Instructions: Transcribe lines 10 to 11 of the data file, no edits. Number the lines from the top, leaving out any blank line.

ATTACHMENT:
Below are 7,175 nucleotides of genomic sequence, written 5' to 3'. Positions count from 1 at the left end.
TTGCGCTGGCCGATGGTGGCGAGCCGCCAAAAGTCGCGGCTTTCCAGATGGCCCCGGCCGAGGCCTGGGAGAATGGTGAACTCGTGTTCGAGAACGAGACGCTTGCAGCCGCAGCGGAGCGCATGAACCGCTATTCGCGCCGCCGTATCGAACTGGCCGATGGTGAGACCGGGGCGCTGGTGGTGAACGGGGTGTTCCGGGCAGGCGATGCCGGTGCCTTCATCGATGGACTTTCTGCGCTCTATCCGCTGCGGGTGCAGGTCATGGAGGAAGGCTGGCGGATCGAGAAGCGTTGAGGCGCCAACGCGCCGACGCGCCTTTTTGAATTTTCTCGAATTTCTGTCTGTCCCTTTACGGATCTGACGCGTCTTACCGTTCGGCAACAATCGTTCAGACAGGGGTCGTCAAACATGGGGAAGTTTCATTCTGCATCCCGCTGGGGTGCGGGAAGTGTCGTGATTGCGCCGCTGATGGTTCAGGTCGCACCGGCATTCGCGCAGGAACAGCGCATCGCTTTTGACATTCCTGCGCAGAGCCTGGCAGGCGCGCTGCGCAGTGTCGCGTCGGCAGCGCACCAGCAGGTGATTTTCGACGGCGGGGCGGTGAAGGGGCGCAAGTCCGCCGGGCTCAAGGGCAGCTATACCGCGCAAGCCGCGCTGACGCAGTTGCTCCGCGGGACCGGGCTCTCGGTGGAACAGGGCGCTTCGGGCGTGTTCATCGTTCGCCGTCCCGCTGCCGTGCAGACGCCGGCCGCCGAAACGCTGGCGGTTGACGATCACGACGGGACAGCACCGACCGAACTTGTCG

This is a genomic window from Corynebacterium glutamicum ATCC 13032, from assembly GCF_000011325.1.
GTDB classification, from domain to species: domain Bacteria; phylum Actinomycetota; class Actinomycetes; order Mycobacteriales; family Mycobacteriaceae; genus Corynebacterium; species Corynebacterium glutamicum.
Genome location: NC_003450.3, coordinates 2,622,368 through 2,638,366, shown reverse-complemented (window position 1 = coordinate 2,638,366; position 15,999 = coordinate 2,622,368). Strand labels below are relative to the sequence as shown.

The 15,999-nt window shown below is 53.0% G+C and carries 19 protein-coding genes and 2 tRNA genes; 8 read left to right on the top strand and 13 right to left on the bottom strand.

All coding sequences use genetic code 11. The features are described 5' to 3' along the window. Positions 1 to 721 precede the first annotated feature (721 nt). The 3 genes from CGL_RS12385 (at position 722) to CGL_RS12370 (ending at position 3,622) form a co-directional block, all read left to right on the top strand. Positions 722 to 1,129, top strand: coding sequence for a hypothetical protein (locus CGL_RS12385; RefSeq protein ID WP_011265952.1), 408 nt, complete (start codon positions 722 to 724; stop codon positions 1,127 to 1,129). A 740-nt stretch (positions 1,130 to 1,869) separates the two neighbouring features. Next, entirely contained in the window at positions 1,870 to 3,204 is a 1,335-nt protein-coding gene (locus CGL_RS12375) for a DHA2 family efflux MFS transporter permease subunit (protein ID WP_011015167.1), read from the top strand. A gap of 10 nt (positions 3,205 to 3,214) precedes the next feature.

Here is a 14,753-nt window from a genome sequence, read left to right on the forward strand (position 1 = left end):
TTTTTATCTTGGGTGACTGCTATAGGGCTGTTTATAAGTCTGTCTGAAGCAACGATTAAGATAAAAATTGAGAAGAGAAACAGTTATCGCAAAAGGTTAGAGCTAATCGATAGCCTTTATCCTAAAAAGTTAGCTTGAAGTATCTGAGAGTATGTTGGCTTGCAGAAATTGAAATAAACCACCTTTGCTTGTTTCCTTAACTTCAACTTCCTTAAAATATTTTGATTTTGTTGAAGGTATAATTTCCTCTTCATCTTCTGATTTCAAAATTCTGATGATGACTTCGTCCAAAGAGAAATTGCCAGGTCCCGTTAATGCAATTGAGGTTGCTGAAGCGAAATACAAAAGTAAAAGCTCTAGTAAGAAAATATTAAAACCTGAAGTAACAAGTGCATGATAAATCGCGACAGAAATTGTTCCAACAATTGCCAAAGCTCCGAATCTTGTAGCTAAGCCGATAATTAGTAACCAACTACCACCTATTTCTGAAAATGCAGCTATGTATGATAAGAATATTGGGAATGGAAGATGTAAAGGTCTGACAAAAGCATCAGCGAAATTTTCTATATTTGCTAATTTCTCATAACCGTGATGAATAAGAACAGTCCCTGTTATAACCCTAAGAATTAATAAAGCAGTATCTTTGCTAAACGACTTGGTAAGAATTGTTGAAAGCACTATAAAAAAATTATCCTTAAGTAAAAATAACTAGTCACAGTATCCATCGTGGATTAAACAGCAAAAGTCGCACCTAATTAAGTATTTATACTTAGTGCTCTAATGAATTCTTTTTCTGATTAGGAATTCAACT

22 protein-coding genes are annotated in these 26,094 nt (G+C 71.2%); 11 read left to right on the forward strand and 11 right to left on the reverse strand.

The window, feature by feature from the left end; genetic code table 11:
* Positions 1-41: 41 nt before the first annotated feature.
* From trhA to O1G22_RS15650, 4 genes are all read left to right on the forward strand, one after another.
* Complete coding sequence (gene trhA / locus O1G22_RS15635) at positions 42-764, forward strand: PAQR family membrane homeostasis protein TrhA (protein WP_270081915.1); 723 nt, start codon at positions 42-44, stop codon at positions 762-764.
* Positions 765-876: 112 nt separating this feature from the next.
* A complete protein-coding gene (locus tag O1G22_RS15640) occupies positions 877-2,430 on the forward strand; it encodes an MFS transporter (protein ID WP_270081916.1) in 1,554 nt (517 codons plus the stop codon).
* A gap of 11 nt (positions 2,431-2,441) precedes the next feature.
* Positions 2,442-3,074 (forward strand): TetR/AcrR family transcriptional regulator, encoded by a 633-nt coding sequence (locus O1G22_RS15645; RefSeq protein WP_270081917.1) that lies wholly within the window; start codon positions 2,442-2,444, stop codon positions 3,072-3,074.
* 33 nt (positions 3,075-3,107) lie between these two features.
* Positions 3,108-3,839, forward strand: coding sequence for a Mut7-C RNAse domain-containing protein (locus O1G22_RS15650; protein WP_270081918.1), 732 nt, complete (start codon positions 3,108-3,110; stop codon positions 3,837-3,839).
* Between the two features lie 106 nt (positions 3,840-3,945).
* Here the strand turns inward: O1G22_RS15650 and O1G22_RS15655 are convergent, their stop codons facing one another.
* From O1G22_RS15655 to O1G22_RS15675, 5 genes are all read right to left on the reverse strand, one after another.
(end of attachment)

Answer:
22 protein-coding genes are annotated in these 26,094 nt (G+C 71.2%); 11 read left to right on the forward strand and 11 right to left on the reverse strand.

The window, feature by feature from the left end; genetic code table 11: